The Week in Soil

A new World Bank report that assembled and assessed the world’s largest database of water pollution outlines the water quality crisis impacting significantly across the globe, causing GDP growth to drop by 1/3 in impacted areas due to effects on health, agriculture & ecosystems. A key contributor is nitrogen from fertiliser runoff which effects children’s development and potential future earnings; whilst saline water has caused the loss of food that would feed 170m people. The issue affects both wealthy and developing countries.

The recent public water pollution scandal in Flint, Michigan has brought to attention the pervasive nature of lead contamination which can also affect air and topsoil, and can cause serious health problems in those that are exposed. Lead remains in US soil following the ramp down of leaded gasoline, and can easily become airborne through human or other activity.

Organic gases emitted and consumed by soils via their bacteria, fungi and microorganisms, are often very reactive in the atmosphere. This review describes how they alter the chemical composition of the atmosphere and influence the local, regional and global climate.

Technology is proving to be a force for good in some areas of farming. Collecting soil samples, the largest and most common source of error in the soil testing process, can now be aided by an autonomous robot that collects precise, accurate and repeatable samples from the field and helps farmers to deliver better yields and reduce environmental impact.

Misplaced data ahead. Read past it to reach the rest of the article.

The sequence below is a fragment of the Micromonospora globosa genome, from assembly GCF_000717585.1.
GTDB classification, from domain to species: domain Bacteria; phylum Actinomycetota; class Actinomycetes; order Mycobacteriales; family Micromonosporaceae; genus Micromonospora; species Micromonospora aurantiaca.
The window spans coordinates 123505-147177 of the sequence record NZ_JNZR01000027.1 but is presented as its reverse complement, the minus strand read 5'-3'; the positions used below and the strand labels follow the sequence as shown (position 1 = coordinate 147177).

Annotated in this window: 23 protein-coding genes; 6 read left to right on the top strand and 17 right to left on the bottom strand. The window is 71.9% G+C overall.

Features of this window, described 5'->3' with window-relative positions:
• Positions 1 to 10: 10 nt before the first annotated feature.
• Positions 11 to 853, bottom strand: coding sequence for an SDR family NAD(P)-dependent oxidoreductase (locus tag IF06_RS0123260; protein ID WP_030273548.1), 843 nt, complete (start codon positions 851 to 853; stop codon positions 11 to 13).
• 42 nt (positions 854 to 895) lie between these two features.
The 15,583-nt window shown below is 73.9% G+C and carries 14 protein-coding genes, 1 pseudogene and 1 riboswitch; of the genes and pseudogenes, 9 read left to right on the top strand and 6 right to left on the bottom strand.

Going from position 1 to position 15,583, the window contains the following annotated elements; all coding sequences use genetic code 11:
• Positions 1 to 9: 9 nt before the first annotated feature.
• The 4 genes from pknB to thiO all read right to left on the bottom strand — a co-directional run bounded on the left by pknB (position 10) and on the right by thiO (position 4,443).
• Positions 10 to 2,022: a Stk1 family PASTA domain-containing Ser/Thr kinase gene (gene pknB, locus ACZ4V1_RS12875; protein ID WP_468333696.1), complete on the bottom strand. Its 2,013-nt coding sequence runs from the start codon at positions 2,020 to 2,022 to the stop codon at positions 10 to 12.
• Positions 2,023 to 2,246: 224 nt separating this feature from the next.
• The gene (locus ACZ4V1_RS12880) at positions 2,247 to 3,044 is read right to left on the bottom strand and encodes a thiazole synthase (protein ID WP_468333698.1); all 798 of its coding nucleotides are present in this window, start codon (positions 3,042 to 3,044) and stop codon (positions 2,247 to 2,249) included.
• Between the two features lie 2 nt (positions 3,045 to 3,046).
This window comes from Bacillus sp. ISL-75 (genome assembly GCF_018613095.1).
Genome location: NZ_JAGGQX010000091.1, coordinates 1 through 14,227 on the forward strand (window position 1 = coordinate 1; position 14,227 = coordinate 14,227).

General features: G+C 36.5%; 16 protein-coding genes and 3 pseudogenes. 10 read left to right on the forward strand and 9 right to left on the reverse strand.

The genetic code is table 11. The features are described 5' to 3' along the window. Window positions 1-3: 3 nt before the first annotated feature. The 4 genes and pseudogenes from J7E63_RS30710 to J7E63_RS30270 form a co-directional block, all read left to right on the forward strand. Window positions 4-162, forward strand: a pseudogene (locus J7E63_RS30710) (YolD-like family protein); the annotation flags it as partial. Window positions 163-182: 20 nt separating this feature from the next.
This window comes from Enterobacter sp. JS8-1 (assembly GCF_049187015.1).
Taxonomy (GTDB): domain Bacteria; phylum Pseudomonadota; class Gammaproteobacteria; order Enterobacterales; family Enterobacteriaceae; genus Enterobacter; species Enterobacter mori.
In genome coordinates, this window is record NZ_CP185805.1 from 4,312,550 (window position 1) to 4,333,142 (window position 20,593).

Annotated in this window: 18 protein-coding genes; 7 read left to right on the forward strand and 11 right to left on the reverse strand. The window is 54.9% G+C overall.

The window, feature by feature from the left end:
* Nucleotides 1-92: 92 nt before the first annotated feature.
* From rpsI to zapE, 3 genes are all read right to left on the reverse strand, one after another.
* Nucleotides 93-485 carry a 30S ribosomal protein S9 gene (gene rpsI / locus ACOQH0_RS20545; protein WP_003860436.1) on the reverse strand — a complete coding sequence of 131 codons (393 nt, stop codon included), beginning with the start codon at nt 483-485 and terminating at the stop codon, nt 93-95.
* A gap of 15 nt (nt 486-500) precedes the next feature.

€1.6m funding has been announced to support the development of new technologies, practices and on-farm solutions to poor soil and water quality. Researchers at the University of Guelph will also be considering soil health tracking, enhancing productivity in off-seasons, attracting pollinators and overcoming barriers that prevent high soil health.

Meanwhile, the University has recently produced research revealing ground-nesting bees are exposed to high levels of lethal neonicotinoids that persist in the soil. In the first study of its kind, researchers found significant impacts of the chemicals on at least one bee species, with implications for wider pollinators and farming.

And a further, $2.7m fund has been announced to support American researchers to study how soil microbes respond to drought. They believe the microorganisms’ reaction could be the key to identifying robust solutions to climate change.

Whilst a new paper in Science calls for more government funding to fill existing gaps in knowledge of underground soil life and their dynamics on future climate change. The aim is to explore how best to support healthy soil communities in order to maximise carbon storage potential.

Good news: this year alone, 10 states of America have announced new soil management policies. The encouraged practices help farms to become more resilient to droughts and flooding, with taxpayer-funded schemes helping where the switch to new strategies can be expensive for farmers already at the edge of their margins.

Many people will be currently gearing up for Organic September, a month in which the Soil Association and countless other producers and organisations encourage consumers to try switching to organic fruit, veg, meat and beauty products. Here are 5 easy changes to make for those that want to give it a try.

And finally, this anecdotal piece reflects on the myriad ways soil can be contaminated, the importance of getting soil tested and solutions to common soil health problems.

Photo credit: Magnus Kramshoj